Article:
EQUITY GAPS IN EDUCATION PUT BIPOC STUDENTS AT RISK
In April we wrote about suggested guidelines for educators when developing AI guidelines and we followed up with a blog for students and created resources for students to protect themselves against false positives on original work. Many in our industry casually brush off the issue of false positives, focusing on the 99% accuracy of their algorithms and choosing to ignore the faces behind their false positives. One reason AI Detector is the only AI detection software aimed at individuals, rather than institutions, is that the faces behind the 1% are the little guys, the ones with the least power when they find themselves in a situation where their academic integrity is being questioned. Institutions will be fine while students suffer. False allegations of academic misconduct disproportionately impact students, both emotionally and financially.
The Work of Black and Asian Students Is Surveilled More Closely
In 2022, Inside Higher Ed published an article citing data that Black and Asian students are accused of committing plagiarism more than any other group of students. Black students, in particular, are accused of academic misconduct more than any other group of students. Responding to allegations of academic misconduct is trauma compounded on top of the trauma of being a black student at a predominantly white school. As of March 2023, most faculties lacked AI policies. That means students whose work is already surveilled inside racialized institutions are most likely to suffer the fallout of a false positive on outdated AI Detection software.
Isn’t this unfair labor I shouldn’t have to do?
Yes, absolutely. You’re right that the burden has been shifted to students to prove themselves because the adults in the room are still wringing their hands and trying to catch up. Being BIPOC and having to do this is even worse. We should have more than just 14% of college administrations issuing guidelines on AI, and evaluating the systemic inequalities perpetuated at academic institutions against BIPOC students. But we advocate a practical proactive approach over the emotional trauma of defending yourself. When you consider the racial equity gaps in the value of a college education for a black student, the debt, the misconduct marks on your transcript, the disruption of your future career or graduate education plans; then the emotional labor of planning your campus life to accommodate for inaccurate AI software is far less. Signing up for an account with AI Detector Pro and creating a digital paper trail to protect yourself is easier, faster, and cheaper. Remember, it’s not just about running our software, it’s also about using the resources at your disposal, advocating for yourself and others, and gaining clarity. Fending off an allegation of misconduct is more emotional and financial labor than just figuring out whether an inaccurate software will mark you as having used AI when you didn’t.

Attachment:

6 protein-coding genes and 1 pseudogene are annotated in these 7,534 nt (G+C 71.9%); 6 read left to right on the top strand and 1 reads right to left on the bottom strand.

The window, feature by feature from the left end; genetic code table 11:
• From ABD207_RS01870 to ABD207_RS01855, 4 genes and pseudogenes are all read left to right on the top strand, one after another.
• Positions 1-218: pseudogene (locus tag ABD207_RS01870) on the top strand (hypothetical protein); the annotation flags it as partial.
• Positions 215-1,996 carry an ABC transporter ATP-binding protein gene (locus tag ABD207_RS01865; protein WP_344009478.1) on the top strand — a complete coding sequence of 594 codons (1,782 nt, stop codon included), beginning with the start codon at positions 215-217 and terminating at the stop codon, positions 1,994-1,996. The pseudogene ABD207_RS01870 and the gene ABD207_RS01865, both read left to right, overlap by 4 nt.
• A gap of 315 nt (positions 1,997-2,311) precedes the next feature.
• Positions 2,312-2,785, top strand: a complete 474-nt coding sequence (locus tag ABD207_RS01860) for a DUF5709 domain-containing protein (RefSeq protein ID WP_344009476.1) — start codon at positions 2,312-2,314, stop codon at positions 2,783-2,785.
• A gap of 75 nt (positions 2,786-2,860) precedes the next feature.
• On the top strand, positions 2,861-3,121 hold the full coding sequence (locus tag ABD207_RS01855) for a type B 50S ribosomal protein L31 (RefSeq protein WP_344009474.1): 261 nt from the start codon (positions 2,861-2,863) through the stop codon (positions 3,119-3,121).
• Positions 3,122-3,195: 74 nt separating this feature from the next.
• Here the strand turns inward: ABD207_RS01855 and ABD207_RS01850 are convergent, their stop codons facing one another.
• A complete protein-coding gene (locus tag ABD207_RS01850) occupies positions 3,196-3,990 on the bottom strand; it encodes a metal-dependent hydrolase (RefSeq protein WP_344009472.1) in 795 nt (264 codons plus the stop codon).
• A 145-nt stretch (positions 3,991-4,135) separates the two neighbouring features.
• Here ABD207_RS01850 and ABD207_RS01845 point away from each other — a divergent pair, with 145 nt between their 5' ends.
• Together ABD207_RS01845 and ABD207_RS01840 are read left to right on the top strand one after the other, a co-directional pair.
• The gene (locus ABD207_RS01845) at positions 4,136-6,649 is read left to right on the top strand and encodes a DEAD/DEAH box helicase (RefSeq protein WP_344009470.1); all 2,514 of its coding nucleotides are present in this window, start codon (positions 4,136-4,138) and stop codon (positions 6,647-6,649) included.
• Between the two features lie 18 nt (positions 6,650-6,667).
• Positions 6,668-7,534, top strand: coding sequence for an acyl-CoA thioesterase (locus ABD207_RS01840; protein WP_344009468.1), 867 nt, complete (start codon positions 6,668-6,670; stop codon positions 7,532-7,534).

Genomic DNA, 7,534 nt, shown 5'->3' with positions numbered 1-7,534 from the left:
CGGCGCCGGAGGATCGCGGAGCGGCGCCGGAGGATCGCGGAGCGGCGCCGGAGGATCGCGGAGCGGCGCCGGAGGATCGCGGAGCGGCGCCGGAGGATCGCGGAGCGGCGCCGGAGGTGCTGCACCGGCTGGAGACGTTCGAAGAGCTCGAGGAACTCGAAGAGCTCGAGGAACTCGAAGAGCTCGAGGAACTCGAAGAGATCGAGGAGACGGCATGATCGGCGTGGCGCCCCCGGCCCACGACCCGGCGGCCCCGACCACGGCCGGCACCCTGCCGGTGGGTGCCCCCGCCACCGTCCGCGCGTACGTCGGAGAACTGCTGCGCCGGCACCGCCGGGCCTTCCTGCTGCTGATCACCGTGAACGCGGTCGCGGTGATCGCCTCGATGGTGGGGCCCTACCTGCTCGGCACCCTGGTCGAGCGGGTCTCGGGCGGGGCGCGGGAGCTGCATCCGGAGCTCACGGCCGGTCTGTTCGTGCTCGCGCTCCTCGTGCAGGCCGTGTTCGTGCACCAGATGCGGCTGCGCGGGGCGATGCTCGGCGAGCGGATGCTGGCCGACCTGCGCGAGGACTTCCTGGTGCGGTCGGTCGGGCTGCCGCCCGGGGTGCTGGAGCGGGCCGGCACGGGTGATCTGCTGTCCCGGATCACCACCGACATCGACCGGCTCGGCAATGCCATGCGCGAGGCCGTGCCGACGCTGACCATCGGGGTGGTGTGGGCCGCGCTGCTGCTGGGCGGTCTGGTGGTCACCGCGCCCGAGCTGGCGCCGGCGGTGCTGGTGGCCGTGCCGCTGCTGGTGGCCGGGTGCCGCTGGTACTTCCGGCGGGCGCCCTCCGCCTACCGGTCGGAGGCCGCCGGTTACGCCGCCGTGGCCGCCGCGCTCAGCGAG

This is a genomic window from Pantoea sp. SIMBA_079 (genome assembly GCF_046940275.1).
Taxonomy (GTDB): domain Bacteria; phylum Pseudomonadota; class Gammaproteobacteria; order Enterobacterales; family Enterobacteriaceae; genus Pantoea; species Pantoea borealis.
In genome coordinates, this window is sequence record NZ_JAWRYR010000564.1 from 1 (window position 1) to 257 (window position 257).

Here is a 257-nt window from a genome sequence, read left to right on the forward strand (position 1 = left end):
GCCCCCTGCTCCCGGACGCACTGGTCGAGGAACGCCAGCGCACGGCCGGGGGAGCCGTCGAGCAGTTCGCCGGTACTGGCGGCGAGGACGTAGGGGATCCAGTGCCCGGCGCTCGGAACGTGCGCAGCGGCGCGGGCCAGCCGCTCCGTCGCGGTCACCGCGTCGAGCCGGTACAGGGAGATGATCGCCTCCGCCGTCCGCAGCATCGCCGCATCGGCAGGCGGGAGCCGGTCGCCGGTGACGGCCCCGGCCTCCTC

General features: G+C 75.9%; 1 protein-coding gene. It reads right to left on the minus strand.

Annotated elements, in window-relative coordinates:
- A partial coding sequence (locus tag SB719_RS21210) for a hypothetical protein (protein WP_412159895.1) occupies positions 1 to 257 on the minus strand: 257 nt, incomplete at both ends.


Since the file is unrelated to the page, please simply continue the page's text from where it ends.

Opting for Practicality: 4 points to consider
It is completely unacceptable to be targeted by a professor who tried to replicate student essays using an unproven and rather ridiculous method of AI use detection (his own work has likely been scraped into an LLM). However, these horror stories will keep happening for the next few years, and students will be the ones to pay. So for that sole reason, we suggest you take the initiative in protecting yourselves.
Let’s conclude this article with our Final Four recommendations for Students:
- First, just follow the AI guidelines taking the most conservative interpretation: our difference is that we start from the assumption that you are following them, not that you aren’t,
- Second, if no guidelines have been issued, force the point at your institution or with your educator,
- Third, if you are a BIPOC student, make yourself part of the campus conversation on AI as a student ombudsman, or advocate for diverse faculty on the AI committee through your campus club,
- Fourth, Sign up for our student-focused detection software and run a report before submitting your work to your professor.